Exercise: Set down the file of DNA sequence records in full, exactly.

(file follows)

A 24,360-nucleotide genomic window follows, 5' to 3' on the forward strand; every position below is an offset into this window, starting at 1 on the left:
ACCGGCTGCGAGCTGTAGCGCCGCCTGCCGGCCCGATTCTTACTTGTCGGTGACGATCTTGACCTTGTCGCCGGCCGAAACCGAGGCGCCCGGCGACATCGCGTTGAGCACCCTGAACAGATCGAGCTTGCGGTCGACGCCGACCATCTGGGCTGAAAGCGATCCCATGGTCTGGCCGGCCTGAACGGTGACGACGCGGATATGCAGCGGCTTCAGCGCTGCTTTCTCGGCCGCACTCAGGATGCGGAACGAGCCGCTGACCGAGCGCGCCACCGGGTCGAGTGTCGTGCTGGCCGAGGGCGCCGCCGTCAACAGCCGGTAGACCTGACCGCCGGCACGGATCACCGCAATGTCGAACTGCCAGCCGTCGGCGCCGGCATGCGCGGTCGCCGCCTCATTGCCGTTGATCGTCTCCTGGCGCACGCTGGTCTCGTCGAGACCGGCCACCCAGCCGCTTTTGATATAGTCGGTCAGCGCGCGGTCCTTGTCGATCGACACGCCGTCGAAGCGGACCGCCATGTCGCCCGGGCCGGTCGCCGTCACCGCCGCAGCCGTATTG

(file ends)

A 24,360-nucleotide genomic window follows, 5' to 3' on the forward strand; every position below is an offset into this window, starting at 1 on the left:
ACCGGCTGCGAGCTGTAGCGCCGCCTGCCGGCCCGATTCTTACTTGTCGGTGACGATCTTGACCTTGTCGCCGGCCGAAACCGAGGCGCCCGGCGACATCGCGTTGAGCACCCTGAACAGATCGAGCTTGCGGTCGACGCCGACCATCTGGGCTGAAAGCGATCCCATGGTCTGGCCGGCCTGAACGGTGACGACGCGGATATGCAGCGGCTTCAGCGCTGCTTTCTCGGCCGCACTCAGGATGCGGAACGAGCCGCTGACCGAGCGCGCCACCGGGTCGAGTGTCGTGCTGGCCGAGGGCGCCGCCGTCAACAGCCGGTAGACCTGACCGCCGGCACGGATCACCGCAATGTCGAACTGCCAGCCGTCGGCGCCGGCATGCGCGGTCGCCGCCTCATTGCCGTTGATCGTCTCCTGGCGCACGCTGGTCTCGTCGAGACCGGCCACCCAGCCGCTTTTGATATAGTCGGTCAGCGCGCGGTCCTTGTCGATCGACACGCCGTCGAAGCGGACCGCCATGTCGCCCGGGCCGGTCGCCGTCACCGCCGCAGCCGTATTG